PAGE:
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Man sues Comcast over BitTorrent flap; Net neutrality to the front burner?

The Comcast BitTorrent flap just won't go away. A California man is suing Comcast in a California state court because the cable giant secretly limited peer-to-peer applications such as BitTorrent.

The Comcast BitTorrent flap just won't go away. A California man is suing Comcast in a California state court because the cable giant secretly limited peer-to-peer applications such as BitTorrent.

The suit, reported by Ryan Singel on Wired's Threat Level blog, alleges that Comcast has violated computer fraud laws, user contracts and anti-fraud ad statutes.

Jon Hart, represented by the Lexington Law Group, a San Francisco law firm, alleges that Comcast markets its broadband access with claims of "lightning fast" and "mindblowing speeds" and promises "unfettered access to all the Internet has to offer." According to Hart, the reality is that Comcast impedes the use of peer to peer services. Comcast has been mushy on the specifics of how it manages its network, but the Associated Press has determined that traffic impediments abound. Hart is seeking class action status and the lawsuit could revive the Net neutrality debate.

Comcast disputes blocking anything. The last time this BitTorrent controversy flared up a Comcast spokeswoman said that that cable giant manages its network, but doesn't block anything. Comcast's FAQ says the same thing. From the FAQ:

We do not block access to any Web site or applications, including BitTorrent.  Our customers use the Internet for downloading and uploading files, watching movies and videos, streaming music, sharing digital photos, accessing numerous peer-to-peer sites, VOIP applications like Vonage, and thousands of other applications online.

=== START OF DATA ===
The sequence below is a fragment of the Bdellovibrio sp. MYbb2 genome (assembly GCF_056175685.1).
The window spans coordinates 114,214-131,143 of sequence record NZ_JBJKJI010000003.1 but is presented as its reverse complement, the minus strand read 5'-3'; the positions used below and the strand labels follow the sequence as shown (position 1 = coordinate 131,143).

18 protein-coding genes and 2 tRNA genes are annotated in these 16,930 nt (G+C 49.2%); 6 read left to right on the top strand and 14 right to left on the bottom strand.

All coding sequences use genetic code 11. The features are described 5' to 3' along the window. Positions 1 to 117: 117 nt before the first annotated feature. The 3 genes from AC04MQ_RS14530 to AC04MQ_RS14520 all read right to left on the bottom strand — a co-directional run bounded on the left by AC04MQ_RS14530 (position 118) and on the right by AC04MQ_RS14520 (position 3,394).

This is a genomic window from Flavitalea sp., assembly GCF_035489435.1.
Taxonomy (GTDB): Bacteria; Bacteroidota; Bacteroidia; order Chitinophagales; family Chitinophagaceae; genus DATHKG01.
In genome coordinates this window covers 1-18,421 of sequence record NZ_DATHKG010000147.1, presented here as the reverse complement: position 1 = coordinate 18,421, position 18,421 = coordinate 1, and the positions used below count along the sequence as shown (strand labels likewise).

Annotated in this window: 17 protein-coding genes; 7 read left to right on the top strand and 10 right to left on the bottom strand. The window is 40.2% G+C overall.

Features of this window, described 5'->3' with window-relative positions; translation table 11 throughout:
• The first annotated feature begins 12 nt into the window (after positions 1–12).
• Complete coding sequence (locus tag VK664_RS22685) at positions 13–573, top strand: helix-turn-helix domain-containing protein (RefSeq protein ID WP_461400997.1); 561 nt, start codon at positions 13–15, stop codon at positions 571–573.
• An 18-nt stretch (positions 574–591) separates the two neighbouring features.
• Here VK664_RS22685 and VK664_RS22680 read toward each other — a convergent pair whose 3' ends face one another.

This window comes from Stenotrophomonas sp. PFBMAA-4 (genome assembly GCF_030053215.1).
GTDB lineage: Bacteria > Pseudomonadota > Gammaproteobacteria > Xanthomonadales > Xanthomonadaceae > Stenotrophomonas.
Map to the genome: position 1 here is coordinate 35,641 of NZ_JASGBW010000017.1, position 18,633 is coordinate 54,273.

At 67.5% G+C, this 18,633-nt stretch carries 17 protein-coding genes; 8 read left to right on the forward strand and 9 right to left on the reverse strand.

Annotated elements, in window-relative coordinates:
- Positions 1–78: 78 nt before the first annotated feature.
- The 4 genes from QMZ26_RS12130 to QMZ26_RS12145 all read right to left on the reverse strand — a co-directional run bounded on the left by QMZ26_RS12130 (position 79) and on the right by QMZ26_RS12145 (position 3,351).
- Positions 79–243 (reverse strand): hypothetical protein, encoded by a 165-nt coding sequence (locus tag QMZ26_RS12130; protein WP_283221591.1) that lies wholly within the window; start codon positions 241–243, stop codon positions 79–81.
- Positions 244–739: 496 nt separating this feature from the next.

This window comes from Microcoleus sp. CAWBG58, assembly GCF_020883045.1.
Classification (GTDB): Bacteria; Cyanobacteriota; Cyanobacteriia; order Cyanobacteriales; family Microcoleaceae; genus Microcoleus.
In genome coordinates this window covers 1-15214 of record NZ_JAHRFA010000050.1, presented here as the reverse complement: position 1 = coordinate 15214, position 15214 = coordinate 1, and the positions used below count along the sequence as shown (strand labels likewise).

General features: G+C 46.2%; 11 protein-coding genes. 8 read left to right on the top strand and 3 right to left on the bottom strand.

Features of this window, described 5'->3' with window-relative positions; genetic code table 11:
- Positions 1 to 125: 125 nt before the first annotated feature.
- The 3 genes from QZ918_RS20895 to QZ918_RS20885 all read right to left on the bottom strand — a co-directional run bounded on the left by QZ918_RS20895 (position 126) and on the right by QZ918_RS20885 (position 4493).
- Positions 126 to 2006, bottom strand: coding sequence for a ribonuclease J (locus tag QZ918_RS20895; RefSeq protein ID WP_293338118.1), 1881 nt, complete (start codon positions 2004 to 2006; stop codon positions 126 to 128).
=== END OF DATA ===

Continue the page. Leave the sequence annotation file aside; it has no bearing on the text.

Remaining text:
And.

Our customers enjoy unfettered access to all the content, services, and applications that the Internet has to offer.  We respect our customers' privacy and we don't monitor specific customer activities on the Internet or track individual online behavior such as which Web sites they visit.  Therefore, we do not know whether any individual user is visiting BitTorrent or any other site.

A few observations:

  • The odds are that this lawsuit won't get too far. I'm no lawyer, but the complaint doesn't outline a lot of specifics. If Comcast is denying what Hart is alleging it's a he said, she said situation. And is it really fraudulent advertising? Comcast's service is still fast. As for unfettered access that could be debatable but the courts would have to define it. The claims would be much clearer if Comcast were blocking Google and Yahoo and not traffic shaping on its network. However, the technical details in any discovery process will be very interesting.
  • The lawsuit is still important though. Why? The publicity is likely to get the Federal Communications Commission or even the Federal Trade Commission interested. If Comcast truly did something wrong, these parties will be the ones to hand out the punishment.
  • Net neutrality as an issue is likely to heat up again. With Barack Obama stumping for Net neutrality and items like this appearing the issue may become front burner again.
  • Comcast has a major PR issue on its hands. When these lawsuits are filed the first day coverage always gets the most attention. If nothing else, Hart's suit has hurt the perception of Comcast. It may not matter what the facts are, Comcast will have an uphill battle on the perception front.